Potato salad Kickstarter raises $60K. Where will the money go? (+video)
A Kickstarter campaign for a $10 batch of potato salad has raised nearly $60,000 since its launch by an Ohio software company owner last week. The proceeds from the Kickstarter campaign could go to fancier ingredients, potato salad baseball caps, or a giant potato salad party.
An Ohio man who turned to a crowd-sourcing Internet site to help him pay for a batch of potato salad has raised at least $35,000 from the effort and says he's now considering a huge public potato-salad party.
Zack "Danger" Brown of Columbus says he turned to Kickstarter to help him finance the initial $10 effort. But six days into the campaign, he's raised money from at least 3,000 backers worldwide, and the whole thing has taken on a viral life of its own on the Internet.
All the attention has the 31-year-old co-owner of a software company with minimal sleep during the past 48 hours.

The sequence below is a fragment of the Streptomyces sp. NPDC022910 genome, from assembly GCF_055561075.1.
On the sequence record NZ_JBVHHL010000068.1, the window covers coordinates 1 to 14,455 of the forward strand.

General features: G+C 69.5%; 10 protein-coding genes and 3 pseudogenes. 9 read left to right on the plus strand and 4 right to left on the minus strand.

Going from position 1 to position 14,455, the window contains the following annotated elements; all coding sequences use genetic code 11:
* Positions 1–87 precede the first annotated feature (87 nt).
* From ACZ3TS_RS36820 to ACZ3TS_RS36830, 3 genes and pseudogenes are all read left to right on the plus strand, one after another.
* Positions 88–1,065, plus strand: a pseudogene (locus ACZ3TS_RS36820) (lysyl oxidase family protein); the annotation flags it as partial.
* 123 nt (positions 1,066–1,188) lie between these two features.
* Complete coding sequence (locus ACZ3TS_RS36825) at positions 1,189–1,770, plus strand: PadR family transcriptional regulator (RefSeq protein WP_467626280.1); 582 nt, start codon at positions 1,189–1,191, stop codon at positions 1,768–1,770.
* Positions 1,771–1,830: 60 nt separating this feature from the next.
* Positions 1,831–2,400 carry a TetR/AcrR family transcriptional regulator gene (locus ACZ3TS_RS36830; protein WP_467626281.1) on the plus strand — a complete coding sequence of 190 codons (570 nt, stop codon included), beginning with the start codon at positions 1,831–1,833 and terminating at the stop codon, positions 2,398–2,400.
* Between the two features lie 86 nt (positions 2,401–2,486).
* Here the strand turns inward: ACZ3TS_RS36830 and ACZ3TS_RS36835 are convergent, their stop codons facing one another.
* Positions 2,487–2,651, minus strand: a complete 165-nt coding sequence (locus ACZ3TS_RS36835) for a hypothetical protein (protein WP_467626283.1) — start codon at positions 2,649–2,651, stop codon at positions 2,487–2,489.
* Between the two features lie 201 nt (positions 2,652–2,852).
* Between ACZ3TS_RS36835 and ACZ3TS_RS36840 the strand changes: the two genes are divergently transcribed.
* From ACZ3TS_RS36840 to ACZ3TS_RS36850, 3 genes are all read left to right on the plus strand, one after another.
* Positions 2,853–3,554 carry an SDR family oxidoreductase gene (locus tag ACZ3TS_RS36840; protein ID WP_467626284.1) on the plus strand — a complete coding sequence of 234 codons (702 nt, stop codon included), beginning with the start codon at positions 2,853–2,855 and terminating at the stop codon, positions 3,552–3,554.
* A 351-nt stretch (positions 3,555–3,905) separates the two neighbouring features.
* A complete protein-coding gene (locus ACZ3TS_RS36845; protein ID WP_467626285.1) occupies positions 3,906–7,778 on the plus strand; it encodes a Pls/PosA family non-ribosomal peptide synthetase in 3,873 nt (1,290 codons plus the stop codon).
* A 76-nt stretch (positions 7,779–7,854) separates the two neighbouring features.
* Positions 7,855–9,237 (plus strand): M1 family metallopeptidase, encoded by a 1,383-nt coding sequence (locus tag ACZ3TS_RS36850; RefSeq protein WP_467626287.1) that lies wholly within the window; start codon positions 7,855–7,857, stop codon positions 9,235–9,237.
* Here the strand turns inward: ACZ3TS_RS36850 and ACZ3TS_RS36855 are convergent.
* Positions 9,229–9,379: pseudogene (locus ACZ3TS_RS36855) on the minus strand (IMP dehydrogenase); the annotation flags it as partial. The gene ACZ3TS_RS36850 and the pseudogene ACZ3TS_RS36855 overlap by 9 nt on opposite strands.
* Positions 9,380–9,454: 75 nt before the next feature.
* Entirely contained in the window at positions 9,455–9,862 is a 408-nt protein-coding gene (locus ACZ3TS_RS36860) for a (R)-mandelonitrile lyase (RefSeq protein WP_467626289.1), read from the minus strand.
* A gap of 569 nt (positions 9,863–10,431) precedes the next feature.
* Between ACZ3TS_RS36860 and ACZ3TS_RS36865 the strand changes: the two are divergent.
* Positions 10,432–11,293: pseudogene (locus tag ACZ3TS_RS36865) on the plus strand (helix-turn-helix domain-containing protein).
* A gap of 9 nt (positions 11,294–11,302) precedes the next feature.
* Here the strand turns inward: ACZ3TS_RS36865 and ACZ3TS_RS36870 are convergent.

Brown tells The Columbus Dispatch (http://bit.ly/VUXmOG) that he did it for the "pure enjoyment and silliness of life."
"Kickstarter's a global community of millions of people who fund projects of all shapes and sizes," Kickstarter said in a statement. "There's no single recipe for inspiration."
Brown's campaign started last week with a small yet noble goal: "Basically I'm just making potato salad. I haven't decided what kind yet."
"Update: We did it," the page read soon after.
From there, initial funding in hand, Brown proposed a series of ever-escalating "stretch" goals, including the use of "better mayonnaise," "calling a chef to get a better recipe," and "a live stream of the potato salad making." At the $3,000 mark, he promised to "rent out a party hall and invite the whole internet to the potato salad party."
As of Wednesday morning, Brown has raised enough money ($58,855) to host nearly 20 such potato salad parties. He has appeared on the "Today" show and "Good Morning America," and is now giving out potato salad-themed hats for donors who give the campaign $25 or more.
Some, including Slate, have suggested that Brown gives any profits he has leftover after throwing a potato salad blowout and giving away potato salad memorobilia to charity. Kickstarter doesn't allow fundraising goals to be set for charity, though it doesn't specify what campaigns should do with money past their fundraising goals.